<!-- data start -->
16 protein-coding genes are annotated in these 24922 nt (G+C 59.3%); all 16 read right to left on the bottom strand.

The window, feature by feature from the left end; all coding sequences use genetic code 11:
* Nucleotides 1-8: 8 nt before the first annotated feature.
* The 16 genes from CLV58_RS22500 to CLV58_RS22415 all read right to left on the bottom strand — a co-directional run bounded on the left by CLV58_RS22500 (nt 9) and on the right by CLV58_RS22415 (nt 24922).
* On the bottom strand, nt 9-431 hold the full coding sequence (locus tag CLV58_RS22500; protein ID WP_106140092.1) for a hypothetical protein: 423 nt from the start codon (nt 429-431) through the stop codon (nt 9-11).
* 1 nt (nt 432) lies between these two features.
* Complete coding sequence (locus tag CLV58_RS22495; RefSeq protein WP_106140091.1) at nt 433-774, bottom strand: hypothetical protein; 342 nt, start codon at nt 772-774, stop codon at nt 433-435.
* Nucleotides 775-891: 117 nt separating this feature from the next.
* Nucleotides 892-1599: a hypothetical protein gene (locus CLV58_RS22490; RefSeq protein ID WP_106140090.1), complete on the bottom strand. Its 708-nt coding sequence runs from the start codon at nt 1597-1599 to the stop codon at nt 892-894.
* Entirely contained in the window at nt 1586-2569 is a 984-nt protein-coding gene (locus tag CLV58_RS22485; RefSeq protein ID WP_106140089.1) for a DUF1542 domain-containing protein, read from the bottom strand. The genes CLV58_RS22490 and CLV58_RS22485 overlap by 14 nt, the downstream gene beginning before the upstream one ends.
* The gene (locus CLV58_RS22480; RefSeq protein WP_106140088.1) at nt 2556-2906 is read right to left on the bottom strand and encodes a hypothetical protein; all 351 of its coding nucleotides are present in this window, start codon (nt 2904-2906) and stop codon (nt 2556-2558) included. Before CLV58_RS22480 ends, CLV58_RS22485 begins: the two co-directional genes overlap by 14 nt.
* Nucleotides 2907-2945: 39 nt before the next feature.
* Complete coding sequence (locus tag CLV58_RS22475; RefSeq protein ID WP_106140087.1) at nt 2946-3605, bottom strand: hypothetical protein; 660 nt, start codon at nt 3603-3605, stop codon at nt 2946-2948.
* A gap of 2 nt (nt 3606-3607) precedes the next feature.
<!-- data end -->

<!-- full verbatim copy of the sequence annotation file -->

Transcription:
16 protein-coding genes are annotated in these 24922 nt (G+C 59.3%); all 16 read right to left on the bottom strand.

The window, feature by feature from the left end; all coding sequences use genetic code 11:
* Nucleotides 1-8: 8 nt before the first annotated feature.
* The 16 genes from CLV58_RS22500 to CLV58_RS22415 all read right to left on the bottom strand — a co-directional run bounded on the left by CLV58_RS22500 (nt 9) and on the right by CLV58_RS22415 (nt 24922).
* On the bottom strand, nt 9-431 hold the full coding sequence (locus tag CLV58_RS22500; protein ID WP_106140092.1) for a hypothetical protein: 423 nt from the start codon (nt 429-431) through the stop codon (nt 9-11).
* 1 nt (nt 432) lies between these two features.
* Complete coding sequence (locus tag CLV58_RS22495; RefSeq protein WP_106140091.1) at nt 433-774, bottom strand: hypothetical protein; 342 nt, start codon at nt 772-774, stop codon at nt 433-435.
* Nucleotides 775-891: 117 nt separating this feature from the next.
* Nucleotides 892-1599: a hypothetical protein gene (locus CLV58_RS22490; RefSeq protein ID WP_106140090.1), complete on the bottom strand. Its 708-nt coding sequence runs from the start codon at nt 1597-1599 to the stop codon at nt 892-894.
* Entirely contained in the window at nt 1586-2569 is a 984-nt protein-coding gene (locus tag CLV58_RS22485; RefSeq protein ID WP_106140089.1) for a DUF1542 domain-containing protein, read from the bottom strand. The genes CLV58_RS22490 and CLV58_RS22485 overlap by 14 nt, the downstream gene beginning before the upstream one ends.
* The gene (locus CLV58_RS22480; RefSeq protein WP_106140088.1) at nt 2556-2906 is read right to left on the bottom strand and encodes a hypothetical protein; all 351 of its coding nucleotides are present in this window, start codon (nt 2904-2906) and stop codon (nt 2556-2558) included. Before CLV58_RS22480 ends, CLV58_RS22485 begins: the two co-directional genes overlap by 14 nt.
* Nucleotides 2907-2945: 39 nt before the next feature.
* Complete coding sequence (locus tag CLV58_RS22475; RefSeq protein ID WP_106140087.1) at nt 2946-3605, bottom strand: hypothetical protein; 660 nt, start codon at nt 3603-3605, stop codon at nt 2946-2948.
* A gap of 2 nt (nt 3606-3607) precedes the next feature.